MotorWeek Shows That a Good Story Never Dies

a red sports car

Nostalgia has become a large part of the modern Internet zeitgeist (see: Throwback Thursday). It’s fun to reminisce, but it doesn’t have to be just for entertainment. Looking back can help you move forward when it comes to sharing great content. Read on to learn how MotorWeek has found success by repurposing old content.

Retro Review

Airing on PBS, MotorWeek has been giving car-buying advice to the general public for more than 30 years. As you can imagine, America’s longest-running automotive TV series has built up quite an archive in that time. Instead of letting the footage sit in a box in some basement at Maryland Public Television headquarters, last August the MotorWeek YouTube channel, as part of a new “Retro Review” series, started uploading segments from episodes that originally aired in the ’80s and ’90s.

Repurposing Old Content: Surprising Success

The success itself (more than 1 million views and counting) isn’t surprising; it’s the way the channel is getting its views that is. The channel’s most popular video of the series (with 100,000+ views) is about the ’93 Toyota Supra.

And the fourth-most popular video of the series involves an ’85 Toyota Corolla.

Both of these have more views than videos about legendary exotics like the Ferrari F40 or the Lamborghini LM 002.

Why? Well, I’d guess it has something to do with tuning culture and the growing popularity of older Japanese sports cars. But being able to predict that is extremely difficult, if not impossible.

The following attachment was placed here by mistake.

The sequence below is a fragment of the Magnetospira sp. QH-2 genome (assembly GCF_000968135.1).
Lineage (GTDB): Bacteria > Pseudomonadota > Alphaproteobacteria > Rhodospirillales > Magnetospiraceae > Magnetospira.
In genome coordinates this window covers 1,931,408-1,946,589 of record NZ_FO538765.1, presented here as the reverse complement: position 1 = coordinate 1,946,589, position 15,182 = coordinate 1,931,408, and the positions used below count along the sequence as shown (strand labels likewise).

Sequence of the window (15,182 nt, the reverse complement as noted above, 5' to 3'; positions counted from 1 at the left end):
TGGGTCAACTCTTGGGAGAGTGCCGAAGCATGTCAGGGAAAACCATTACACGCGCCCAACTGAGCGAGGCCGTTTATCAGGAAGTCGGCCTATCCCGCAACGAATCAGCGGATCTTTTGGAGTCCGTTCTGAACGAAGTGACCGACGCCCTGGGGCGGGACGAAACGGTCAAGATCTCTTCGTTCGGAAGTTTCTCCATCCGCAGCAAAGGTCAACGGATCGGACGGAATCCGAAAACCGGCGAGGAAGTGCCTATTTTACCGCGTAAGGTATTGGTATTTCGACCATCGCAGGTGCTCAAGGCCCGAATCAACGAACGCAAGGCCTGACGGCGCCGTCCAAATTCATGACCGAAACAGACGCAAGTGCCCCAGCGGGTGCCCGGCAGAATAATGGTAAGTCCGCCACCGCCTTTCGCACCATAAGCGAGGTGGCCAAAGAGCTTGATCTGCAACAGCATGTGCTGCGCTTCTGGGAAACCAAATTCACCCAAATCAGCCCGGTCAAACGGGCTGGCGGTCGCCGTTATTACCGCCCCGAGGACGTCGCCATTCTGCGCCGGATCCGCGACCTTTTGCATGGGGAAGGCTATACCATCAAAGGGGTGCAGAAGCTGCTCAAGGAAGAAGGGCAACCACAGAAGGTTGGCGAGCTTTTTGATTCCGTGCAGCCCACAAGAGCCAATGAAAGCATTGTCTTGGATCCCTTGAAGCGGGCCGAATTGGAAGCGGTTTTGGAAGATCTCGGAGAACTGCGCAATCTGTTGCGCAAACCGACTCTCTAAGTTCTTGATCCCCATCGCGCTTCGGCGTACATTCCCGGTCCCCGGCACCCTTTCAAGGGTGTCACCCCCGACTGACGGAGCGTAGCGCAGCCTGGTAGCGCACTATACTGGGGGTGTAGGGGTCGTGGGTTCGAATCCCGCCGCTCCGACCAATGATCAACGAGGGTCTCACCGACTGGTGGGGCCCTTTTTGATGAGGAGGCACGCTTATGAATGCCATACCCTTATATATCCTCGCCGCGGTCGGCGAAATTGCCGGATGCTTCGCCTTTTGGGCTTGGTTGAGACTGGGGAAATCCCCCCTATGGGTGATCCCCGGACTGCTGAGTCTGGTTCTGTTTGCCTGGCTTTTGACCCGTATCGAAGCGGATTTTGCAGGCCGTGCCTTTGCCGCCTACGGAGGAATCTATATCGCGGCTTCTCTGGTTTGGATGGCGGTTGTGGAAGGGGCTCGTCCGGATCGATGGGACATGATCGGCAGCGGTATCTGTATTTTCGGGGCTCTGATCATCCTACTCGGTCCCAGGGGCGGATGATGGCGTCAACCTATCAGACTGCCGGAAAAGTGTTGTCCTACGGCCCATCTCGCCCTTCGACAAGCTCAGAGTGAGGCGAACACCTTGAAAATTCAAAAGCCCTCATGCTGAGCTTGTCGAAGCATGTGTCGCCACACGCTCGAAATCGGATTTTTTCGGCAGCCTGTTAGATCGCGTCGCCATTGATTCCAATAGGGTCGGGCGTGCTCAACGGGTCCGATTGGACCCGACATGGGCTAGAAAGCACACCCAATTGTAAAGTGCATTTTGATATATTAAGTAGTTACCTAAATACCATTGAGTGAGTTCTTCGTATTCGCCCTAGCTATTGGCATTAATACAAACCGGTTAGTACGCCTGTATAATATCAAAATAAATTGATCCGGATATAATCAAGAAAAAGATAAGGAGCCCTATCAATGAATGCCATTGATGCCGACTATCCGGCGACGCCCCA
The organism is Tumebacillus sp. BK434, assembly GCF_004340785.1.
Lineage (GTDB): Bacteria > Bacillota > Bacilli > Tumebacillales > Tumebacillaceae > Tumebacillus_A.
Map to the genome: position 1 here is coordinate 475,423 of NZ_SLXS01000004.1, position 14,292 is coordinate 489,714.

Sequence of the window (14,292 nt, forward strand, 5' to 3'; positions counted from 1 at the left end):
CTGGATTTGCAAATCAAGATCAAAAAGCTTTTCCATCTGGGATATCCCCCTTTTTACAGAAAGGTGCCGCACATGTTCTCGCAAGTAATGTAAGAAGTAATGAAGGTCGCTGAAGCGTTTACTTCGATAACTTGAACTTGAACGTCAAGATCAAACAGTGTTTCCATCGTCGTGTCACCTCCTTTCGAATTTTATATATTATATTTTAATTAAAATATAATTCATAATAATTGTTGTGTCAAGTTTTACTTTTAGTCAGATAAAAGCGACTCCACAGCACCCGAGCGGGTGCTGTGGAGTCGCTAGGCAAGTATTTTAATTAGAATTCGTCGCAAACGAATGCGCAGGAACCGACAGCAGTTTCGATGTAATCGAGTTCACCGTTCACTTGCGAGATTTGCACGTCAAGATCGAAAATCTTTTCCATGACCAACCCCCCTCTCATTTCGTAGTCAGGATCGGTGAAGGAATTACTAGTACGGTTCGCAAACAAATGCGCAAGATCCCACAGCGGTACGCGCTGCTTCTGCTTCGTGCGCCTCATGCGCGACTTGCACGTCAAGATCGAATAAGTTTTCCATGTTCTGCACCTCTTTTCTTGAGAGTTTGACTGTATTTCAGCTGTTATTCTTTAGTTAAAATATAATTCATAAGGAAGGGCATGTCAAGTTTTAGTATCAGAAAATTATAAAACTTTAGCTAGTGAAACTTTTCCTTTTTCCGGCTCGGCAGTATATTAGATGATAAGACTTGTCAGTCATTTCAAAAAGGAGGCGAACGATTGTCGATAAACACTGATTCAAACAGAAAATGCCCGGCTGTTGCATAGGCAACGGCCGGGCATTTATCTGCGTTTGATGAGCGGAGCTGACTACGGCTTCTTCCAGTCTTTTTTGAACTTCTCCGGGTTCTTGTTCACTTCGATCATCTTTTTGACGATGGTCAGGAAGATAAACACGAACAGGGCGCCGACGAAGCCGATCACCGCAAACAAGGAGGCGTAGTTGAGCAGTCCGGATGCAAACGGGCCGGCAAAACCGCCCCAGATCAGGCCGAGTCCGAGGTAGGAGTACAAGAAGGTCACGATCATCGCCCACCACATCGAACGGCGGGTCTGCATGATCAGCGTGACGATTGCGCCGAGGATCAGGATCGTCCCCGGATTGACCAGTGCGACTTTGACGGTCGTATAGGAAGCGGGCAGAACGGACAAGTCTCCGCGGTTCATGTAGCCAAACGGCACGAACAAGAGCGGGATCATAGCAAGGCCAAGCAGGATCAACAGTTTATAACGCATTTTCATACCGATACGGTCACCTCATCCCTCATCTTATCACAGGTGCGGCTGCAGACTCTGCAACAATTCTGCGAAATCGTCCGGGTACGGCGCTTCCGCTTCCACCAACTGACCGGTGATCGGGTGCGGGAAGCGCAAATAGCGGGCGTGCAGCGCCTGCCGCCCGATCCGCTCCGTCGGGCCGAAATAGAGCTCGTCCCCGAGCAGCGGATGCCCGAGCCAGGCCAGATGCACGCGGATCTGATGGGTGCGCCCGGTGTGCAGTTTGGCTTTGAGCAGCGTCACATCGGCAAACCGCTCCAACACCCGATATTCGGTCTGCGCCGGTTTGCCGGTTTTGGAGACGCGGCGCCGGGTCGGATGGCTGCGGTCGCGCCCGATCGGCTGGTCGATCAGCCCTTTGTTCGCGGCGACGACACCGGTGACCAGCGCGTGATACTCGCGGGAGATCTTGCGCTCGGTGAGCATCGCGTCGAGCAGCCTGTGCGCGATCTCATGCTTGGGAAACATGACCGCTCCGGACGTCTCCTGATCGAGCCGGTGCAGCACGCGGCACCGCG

That’s both the beauty and the curse of marketing. Content you think will perform amazingly well doesn’t, and then something you think will be average performs beyond your wildest expectations. That’s also why you should never assume your audience will like something or dislike something until you’ve tried it. It’s always worth testing.

Third-Party Coverage

Another benefit of sharing this content is that MotorWeek has become a source for vintage cars in addition to consumer advice. Now the “Retro Review” videos receive regular coverage from third parties. Just look at those shares.


My favorite part of this series, from a content marketer’s perspective, is how sustainable it is. Can you imagine how many segments the MotorWeek crew has filmed since the first episode in 1981? It has to be in the thousands. They can post one or two videos every week for years. Add that to their current schedule and that’s a very healthy content mix.

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